Northern Flickers are one of our most colorful winter birds, but rarely do we get to see the golden highlights they hide under their wings and tail, and for which they were once named (formerly known as Yellow-shafted Flicker).
In their usual upright perched posture, the golden highlights are almost completely hidden. There is a hint of yellow barely showing on the tail.
But if you catch the bird in just the right light, you get a glimpse of the yellow underside of the tail, quite striking against the pale polka-dotted breast feathers.
In flight, we can see the hint of yellow that lines the shafts of the primary flight feathers. (The bird almost flew out of the photo, so I had to crop severely.)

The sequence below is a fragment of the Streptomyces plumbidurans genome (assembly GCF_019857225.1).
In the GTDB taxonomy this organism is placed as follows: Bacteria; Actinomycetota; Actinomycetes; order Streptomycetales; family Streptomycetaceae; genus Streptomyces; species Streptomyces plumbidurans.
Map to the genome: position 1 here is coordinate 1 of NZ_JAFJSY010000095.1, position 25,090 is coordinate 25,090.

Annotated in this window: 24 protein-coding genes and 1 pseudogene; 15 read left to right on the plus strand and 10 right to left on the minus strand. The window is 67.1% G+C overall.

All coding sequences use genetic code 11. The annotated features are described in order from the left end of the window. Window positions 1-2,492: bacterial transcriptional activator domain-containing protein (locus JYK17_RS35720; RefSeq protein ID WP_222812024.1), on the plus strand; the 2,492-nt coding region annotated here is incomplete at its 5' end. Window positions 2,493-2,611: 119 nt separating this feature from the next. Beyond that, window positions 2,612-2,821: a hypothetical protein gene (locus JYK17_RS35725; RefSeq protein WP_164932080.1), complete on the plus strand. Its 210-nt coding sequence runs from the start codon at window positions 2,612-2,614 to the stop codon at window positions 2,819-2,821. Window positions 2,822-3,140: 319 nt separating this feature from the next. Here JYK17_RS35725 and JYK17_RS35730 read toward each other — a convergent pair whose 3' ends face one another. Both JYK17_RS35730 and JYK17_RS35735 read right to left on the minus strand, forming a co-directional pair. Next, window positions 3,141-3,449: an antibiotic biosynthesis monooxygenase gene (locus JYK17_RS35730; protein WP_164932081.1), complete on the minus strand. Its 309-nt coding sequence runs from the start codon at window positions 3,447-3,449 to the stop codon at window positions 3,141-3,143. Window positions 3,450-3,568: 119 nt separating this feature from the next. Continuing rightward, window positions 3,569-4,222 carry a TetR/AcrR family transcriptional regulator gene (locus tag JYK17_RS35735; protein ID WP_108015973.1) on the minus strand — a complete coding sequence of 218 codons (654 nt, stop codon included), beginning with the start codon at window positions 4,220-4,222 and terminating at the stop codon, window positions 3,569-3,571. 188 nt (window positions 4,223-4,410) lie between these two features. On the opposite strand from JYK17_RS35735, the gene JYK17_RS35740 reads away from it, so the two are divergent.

The entire underside of the wings are the same bright yellow as the underside of the tail. But you have to be really quick to catch it as they dart from feeder to tree. The white rump patch is another visual signal that identifies the bird.
What possible purpose could this yellow coloration serve? Especially since it is so rarely visible? Whoever named this bird must have been impressed with the flash of color that barely flickers in your eye before it is gone.